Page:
RICHMOND, VA -- If you had to spend one million dollars each year on doctor’s bills, you’d probably be pretty angry. Now imagine spending 100 thousand times that amount every 365 days. That’s 100 billion bucks in all. That’s how much cash the obesity epidemic costs our society each year.
A treadmill saved David Duran’s life, so did weights and extra exercise. Two years ago, at 12 years old and weighing 187 pounds, doctors told David he was way too heavy.
“It was just this much more to go and then I would have been diabetic,” said David Duran TEENS Program graduate. 20 percent of all youngsters in the U.S. are obese, and two-thirds will become obese adults, which may lead to hypertension, stroke and diabetes.
“It was just the fear of diabetes," David Duran said. "I didn’t even know what it was but I knew it wasn’t good.”
“It’s important to focus on changing that behavior,” Daphne Bryan, M.D., at Virginia Commonwealth University, explained.
Doctor Daphne Bryan runs their novel TEENS program. At-risk kids, like David and their families, meet with nutritionists and exercise scientists for two years. Doctors say whole family education boosts immersion and drives home key lessons on health.
“The activity’s just not there anymore, there’s more screen-time than running, and playing time,” Dr. Bryan said.
To date, all graduates have lowered their cholesterol and blood pressure levels. Nationally, studies show 73 percent of similar programs have positive results.
“ I started coming in, and it was like hey I lost a pound. Next day it was like hey, I lost another one,” Melitza Duran, David's sister and TEENS Program graduate, said.
David's sister Melitza went from 216 pounds to 184 in two years.
“Feels like you can just take on the world, anything,” David Duran said.
David himself lost 47 pounds, and staved-off diabetes. He hopes this country’s youngsters are paying attention. Programs like this are slowly taking root at universities across the country. All students in the VCU program are referred by local pediatricians.
Information from: (Ivanhoe Newswire)
BACKGROUND: Obesity is a major problem in the U.S., costing billions of dollars to fight each year, and the disease shows no signs of stopping. In the past thirty years, its prevalence has tripled among children between the ages of 6 and 11, increasing from 6.5% in 1980 to 19.6% in 2008. In adolescents, it has increased from 5% to 18.1% in 2008. Obesity is caused by "caloric imbalance," or a greater amount of calories consumed than burned. Prader-Willi syndrome and Cushing's syndrome are both examples of rare diseases that can cause obesity in children. (Source: www.cdc.gov, Mayo Clinic)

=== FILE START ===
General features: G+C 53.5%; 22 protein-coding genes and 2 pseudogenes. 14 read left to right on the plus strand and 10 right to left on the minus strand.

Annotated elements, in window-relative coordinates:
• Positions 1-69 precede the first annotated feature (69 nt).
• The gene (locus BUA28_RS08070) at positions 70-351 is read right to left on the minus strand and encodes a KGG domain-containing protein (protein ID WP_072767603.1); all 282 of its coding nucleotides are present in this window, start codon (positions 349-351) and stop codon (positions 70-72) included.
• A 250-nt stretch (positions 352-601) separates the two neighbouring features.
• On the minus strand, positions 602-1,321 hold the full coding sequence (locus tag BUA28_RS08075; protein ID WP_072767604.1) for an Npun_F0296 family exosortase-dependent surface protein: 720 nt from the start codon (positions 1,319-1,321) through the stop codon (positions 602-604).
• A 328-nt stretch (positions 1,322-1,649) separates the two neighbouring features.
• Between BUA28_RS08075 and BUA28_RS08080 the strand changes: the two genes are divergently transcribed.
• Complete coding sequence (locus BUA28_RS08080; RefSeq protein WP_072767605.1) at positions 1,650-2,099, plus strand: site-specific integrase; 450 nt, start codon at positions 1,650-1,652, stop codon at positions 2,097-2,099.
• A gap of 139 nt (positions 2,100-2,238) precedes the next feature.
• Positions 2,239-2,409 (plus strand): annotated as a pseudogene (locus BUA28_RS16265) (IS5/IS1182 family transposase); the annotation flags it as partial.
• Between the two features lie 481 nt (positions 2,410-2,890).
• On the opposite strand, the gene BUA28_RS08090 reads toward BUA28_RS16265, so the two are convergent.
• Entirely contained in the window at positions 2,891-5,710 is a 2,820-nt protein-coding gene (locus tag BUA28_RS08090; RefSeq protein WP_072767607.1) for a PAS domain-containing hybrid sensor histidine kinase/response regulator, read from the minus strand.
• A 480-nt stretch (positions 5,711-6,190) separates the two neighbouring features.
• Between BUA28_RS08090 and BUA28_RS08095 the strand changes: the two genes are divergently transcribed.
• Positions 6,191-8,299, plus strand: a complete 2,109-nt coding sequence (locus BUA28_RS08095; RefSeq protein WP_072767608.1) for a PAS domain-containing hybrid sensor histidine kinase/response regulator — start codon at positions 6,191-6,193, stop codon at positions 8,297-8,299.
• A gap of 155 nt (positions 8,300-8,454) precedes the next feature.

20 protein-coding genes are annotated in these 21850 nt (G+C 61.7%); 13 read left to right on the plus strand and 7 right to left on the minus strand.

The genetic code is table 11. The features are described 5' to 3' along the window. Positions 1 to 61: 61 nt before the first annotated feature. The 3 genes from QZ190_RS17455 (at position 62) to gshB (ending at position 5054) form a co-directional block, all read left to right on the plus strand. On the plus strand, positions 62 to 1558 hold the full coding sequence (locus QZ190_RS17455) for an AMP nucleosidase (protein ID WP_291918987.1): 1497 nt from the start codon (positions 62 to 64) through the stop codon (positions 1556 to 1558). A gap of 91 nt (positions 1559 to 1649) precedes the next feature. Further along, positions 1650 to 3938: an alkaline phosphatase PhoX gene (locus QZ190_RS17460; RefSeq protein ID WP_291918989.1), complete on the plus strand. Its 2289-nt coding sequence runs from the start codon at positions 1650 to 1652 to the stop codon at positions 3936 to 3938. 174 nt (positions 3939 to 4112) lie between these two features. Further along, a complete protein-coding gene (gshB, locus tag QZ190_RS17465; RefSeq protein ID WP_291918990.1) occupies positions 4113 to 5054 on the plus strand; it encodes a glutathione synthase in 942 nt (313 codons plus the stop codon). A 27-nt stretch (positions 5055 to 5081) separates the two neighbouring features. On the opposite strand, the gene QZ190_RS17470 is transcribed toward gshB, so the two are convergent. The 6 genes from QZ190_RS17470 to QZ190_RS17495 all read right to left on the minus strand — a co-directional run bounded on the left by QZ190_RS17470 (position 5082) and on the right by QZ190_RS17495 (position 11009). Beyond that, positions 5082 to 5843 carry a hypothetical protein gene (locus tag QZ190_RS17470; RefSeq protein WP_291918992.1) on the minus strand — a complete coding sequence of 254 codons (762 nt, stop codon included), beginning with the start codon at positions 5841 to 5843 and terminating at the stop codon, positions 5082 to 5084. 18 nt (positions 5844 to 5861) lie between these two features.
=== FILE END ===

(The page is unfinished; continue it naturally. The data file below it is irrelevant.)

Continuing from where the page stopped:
RISK FACTORS: The most obvious risk factor is a diet heavy in calorie-rich foods such as baked goods, fast food, sodas, candy, and vending machine snacks. Combined with such a diet, a lack of exercise becomes all the more dangerous as the child's body doesn't burn the large amount of calories that it consumes. Family history can often predict habits and lifestyles that enable a child to develop obesity. These habits can be psychologically motivated, such as the compulsion to deal with emotional problems by overeating. Socioeconomic factors have also been proven to cause a great amount of risk, being that many families simply don't have the time and money to motivate exercise and healthy eating choices. (Source: Mayo Clinic)
HEALTH COMPLICATIONS: When children become obese, they put themselves at a high amount of risk for cardiovascular disease, in forms such as high cholesterol and hypertension. They are also more likely to develop problems in their joints due to overexertion, and are also at risk of osteoarthritis later in life. Sleep problems such as sleep apnea are also more probable, as well as psychological problems resulting from low self-esteems and poor social health. They are also at a greater risk of developing adult health problems such as heart disease, type 2 diabetes, stroke and different types of cancers. (Source: Mayo Clinic and surgeongeneral.gov)
T.E.E.N.S: A two year program developed at the Greater Richmond YMCA to help teens fight obesity. The program's acronym stands for "Teaching, Encouragement, Exercise, Nutrition and Support" - and was designed to educate teenagers about the various causes of obesity, and the habits which reinforce it, and encourage them to fight the disease with challenging exercise routines and better eating choices. Family support is a fundamental component of the program, as many risk factors of obesity begin at home. (Source: www.vcuchildrens.org)
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